An eBay alternative?
Why? Bonanzle focuses on selling those unusual, collectible items that are often hard to find — just like eBay did when that site started all those years ago. However, Bonanzle has chosen to offer users something unique rather than compete directly and paint itself into a corner — we all know what happened to those sites that tried to go toe-to-toe with eBay, don’t we?
Before getting into what makes Bonanzle unique, it’s worth mentioning the site founders ought not be that bothered by the eBay comparisons these days. Sites ranging from Examiner.com to SmallBusinessComputing.com have named Bonanzle the best eBay alternative on the block and WebProNews.com has heaped praise on the company, as well.
WebProNews, at the first of May, was quick to run a story announcing that the “popular eBay competitor” closed on $1 million in funding from a group of venture capitalists in the Seattle area — Bonanzle’s home turf. The company, by the way, launched out of beta in Sept. 2008 and — since then — has attracted 262,462 members.
Bonanzle’s Mark Dorsey said those members are largely responsible for the positive buzz the site has benefited from and, in fact, are the primary reason the site has become popular. Dorsey said Bonanzle is different in that it focuses on those unusual, hard-to-find items — sort of like a flea market or street fair, but on a much larger scale.
Looking for a favorite toy from your childhood or a replacement for that dish in your antique china set that was broken by a rampaging two-year-old? Bonanzle, Dorsey said, might be the site for you.
Furthermore, the active user community has developed a culture of sorts that’s centered around Bonanzle. Chat rooms, instant messaging and other tools and services mean buyers wanting to ask questions about an item or haggle over price can often get in touch with sellers in a hurry. Dorsey said that level of social interaction also leads to friendships among Bonanzle users that have similar hobbies and interests — baseball card collectors, Atari fanatics and others can find each other quickly through the site.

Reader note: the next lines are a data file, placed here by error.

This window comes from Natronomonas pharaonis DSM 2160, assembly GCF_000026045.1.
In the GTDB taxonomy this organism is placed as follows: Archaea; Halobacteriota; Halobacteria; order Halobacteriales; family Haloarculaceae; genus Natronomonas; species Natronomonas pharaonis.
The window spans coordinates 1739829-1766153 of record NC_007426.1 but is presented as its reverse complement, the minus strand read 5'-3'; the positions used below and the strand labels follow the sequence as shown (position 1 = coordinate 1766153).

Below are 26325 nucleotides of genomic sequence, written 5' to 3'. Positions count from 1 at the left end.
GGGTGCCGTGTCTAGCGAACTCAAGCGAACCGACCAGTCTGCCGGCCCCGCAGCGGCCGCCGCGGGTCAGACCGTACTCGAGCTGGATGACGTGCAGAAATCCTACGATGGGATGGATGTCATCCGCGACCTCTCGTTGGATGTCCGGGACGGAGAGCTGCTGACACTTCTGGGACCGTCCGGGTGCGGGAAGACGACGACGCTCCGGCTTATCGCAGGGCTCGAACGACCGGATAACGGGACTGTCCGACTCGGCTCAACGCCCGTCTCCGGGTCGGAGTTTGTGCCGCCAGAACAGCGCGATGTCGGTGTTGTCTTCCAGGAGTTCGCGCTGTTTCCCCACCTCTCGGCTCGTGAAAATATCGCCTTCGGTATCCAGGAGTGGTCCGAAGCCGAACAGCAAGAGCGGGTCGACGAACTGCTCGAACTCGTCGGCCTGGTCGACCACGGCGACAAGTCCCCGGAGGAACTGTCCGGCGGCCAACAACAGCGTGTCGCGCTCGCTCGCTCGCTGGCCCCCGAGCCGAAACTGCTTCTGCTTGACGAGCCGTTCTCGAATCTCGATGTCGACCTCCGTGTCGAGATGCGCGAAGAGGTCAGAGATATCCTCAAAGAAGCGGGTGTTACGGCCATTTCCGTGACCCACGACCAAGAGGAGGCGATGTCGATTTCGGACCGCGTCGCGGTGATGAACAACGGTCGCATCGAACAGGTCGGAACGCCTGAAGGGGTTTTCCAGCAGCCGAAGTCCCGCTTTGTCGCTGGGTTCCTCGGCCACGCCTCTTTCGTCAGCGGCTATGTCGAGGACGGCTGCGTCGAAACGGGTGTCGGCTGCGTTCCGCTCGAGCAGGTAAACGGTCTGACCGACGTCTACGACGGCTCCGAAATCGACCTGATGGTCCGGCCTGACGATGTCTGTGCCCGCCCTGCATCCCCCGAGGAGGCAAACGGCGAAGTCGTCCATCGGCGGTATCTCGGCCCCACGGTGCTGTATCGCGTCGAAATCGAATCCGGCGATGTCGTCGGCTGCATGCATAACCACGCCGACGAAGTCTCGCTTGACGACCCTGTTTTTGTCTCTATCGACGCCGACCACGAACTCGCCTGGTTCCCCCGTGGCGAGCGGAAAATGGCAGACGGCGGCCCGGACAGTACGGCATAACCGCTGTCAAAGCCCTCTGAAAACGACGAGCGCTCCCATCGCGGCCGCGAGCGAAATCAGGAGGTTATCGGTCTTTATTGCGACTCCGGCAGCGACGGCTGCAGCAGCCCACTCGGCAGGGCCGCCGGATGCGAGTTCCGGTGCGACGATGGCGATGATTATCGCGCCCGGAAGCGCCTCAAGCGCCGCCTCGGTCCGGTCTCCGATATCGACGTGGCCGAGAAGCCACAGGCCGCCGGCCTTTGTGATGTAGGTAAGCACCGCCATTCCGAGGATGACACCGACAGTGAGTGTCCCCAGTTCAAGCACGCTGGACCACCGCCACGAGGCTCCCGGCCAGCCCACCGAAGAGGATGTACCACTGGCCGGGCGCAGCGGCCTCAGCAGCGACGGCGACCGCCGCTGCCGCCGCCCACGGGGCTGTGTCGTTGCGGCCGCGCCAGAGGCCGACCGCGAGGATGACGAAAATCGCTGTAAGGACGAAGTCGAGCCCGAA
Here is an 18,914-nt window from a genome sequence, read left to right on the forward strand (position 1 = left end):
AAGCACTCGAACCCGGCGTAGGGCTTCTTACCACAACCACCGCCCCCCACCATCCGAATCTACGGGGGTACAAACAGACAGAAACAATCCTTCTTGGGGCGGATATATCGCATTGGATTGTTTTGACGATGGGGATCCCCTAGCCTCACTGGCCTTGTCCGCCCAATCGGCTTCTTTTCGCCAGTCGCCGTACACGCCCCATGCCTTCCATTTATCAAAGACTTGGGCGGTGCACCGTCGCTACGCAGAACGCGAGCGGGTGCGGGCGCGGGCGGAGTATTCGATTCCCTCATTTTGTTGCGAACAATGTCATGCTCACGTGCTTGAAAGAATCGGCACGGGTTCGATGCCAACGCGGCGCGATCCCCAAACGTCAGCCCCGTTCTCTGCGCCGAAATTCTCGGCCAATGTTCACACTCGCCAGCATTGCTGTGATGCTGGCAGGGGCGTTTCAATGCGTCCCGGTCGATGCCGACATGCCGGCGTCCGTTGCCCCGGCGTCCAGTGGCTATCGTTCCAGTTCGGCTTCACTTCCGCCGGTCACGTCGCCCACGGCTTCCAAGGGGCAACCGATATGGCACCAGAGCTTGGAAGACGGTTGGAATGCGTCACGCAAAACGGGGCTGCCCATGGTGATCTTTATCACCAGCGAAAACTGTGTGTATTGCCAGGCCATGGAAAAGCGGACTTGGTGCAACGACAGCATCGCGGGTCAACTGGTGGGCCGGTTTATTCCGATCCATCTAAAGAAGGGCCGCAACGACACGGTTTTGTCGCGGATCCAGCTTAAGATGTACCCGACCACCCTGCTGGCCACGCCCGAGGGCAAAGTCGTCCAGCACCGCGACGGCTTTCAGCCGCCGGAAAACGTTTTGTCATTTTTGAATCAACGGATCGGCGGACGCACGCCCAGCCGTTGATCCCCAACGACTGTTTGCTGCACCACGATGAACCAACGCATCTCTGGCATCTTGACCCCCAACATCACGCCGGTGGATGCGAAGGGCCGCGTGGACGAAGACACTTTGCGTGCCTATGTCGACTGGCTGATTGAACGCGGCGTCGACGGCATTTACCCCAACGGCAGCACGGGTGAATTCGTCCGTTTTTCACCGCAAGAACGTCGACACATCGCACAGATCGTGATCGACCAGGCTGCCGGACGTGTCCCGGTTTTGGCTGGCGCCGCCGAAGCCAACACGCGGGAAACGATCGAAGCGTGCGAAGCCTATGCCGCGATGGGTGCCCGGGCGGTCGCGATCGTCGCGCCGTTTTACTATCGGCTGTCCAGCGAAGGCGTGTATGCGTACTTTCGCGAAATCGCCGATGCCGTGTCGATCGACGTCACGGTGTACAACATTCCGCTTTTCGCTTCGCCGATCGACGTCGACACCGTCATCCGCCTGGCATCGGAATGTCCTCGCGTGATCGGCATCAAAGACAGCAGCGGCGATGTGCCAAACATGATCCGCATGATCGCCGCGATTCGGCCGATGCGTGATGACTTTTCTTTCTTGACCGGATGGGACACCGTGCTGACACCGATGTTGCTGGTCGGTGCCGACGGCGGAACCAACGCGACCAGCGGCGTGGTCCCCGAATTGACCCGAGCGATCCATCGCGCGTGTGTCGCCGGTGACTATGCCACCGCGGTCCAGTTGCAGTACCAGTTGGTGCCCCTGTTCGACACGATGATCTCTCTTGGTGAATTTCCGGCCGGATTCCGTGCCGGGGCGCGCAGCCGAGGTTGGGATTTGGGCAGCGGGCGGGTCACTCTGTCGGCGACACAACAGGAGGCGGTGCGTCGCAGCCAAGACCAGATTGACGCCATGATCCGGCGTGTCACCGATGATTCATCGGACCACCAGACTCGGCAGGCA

“We’ve got the friendliest, most awesome community online,” Dorsey said.
Oh, and it doesn’t cost a dime to register with the site and join that community. Additionally, it’s free to list items for sale — Bonanzle charges a fee if an item sells. Dorsey said the site caters to small and medium-sized sellers — Bonanzle is happy to let high-volume merchants stick with sites like eBay and Amazon.com.
And what do Bonanzle officials plan to do with the $1 million in capital they’ve received? Expand, of course. Dorsey said he is one of only two full-time employees at the company — the other is Chief Executive Officer Bill Harding. Dorsey was quick to point out that the site has been profitable since February last year, meaning Bonanzle had the luxury of waiting for the right investors to come along rather than being short on cash and desperate to make a deal.
“The exciting part for us if we’ve gotten here with just us two and a very, very rabid user base,” Dorsey said, adding that Bonanzle has contracted with some people along the way to deal with issues such as programming, making sure “knock off” products stay off the site and suggesting ways to improve the site so as to make it easier for buyers and sellers to use.
Dorsey said more employees are certainly in the future, and perhaps some increased marketing and advertising efforts are in store. So far, Dorsey said Bonanzle has thrived on positive press and active promotion from the site’s users.
“We’ve got a passionate, rabid user base that goes out and tells people about us,” he said. “They want to tell people about Bonanzle. They believe in us.”
Perhaps being known as an eBay alternative isn’t so bad after all — Bonanzle has capitalized on that status and appears ready to continue doing just that.
“It’s been an absolutely unbelievable ride since launch,” Dorsey said. “We’re having a ton of fun doing what we’re doing.”
Benton resident. Rogue journalist. Recovering attorney. Email = Ethan@FirstArkansasNews.net.